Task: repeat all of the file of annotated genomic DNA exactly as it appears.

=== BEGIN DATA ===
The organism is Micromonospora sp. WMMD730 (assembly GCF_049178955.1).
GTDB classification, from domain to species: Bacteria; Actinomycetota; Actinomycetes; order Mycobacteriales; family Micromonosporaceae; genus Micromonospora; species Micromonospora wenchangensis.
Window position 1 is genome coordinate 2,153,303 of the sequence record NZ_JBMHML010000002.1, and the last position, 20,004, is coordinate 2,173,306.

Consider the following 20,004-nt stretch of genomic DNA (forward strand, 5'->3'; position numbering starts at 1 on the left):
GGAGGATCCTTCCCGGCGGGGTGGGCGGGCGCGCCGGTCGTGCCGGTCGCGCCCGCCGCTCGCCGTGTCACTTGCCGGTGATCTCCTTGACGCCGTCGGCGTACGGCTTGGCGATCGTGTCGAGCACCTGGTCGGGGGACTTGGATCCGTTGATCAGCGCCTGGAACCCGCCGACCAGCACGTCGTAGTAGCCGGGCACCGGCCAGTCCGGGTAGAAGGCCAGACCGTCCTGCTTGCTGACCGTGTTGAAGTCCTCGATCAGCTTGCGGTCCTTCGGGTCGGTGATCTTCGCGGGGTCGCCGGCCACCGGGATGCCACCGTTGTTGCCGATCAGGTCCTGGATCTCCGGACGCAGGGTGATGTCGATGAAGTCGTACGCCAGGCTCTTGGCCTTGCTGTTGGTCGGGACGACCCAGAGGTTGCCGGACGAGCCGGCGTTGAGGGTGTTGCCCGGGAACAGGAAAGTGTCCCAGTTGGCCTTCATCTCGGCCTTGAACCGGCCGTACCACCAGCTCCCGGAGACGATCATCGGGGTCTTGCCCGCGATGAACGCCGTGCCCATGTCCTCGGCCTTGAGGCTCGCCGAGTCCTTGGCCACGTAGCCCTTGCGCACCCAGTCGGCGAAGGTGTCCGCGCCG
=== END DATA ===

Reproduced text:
The organism is Micromonospora sp. WMMD730 (assembly GCF_049178955.1).
GTDB classification, from domain to species: Bacteria; Actinomycetota; Actinomycetes; order Mycobacteriales; family Micromonosporaceae; genus Micromonospora; species Micromonospora wenchangensis.
Window position 1 is genome coordinate 2,153,303 of the sequence record NZ_JBMHML010000002.1, and the last position, 20,004, is coordinate 2,173,306.

Consider the following 20,004-nt stretch of genomic DNA (forward strand, 5'->3'; position numbering starts at 1 on the left):
GGAGGATCCTTCCCGGCGGGGTGGGCGGGCGCGCCGGTCGTGCCGGTCGCGCCCGCCGCTCGCCGTGTCACTTGCCGGTGATCTCCTTGACGCCGTCGGCGTACGGCTTGGCGATCGTGTCGAGCACCTGGTCGGGGGACTTGGATCCGTTGATCAGCGCCTGGAACCCGCCGACCAGCACGTCGTAGTAGCCGGGCACCGGCCAGTCCGGGTAGAAGGCCAGACCGTCCTGCTTGCTGACCGTGTTGAAGTCCTCGATCAGCTTGCGGTCCTTCGGGTCGGTGATCTTCGCGGGGTCGCCGGCCACCGGGATGCCACCGTTGTTGCCGATCAGGTCCTGGATCTCCGGACGCAGGGTGATGTCGATGAAGTCGTACGCCAGGCTCTTGGCCTTGCTGTTGGTCGGGACGACCCAGAGGTTGCCGGACGAGCCGGCGTTGAGGGTGTTGCCCGGGAACAGGAAAGTGTCCCAGTTGGCCTTCATCTCGGCCTTGAACCGGCCGTACCACCAGCTCCCGGAGACGATCATCGGGGTCTTGCCCGCGATGAACGCCGTGCCCATGTCCTCGGCCTTGAGGCTCGCCGAGTCCTTGGCCACGTAGCCCTTGCGCACCCAGTCGGCGAAGGTGTCCGCGCCG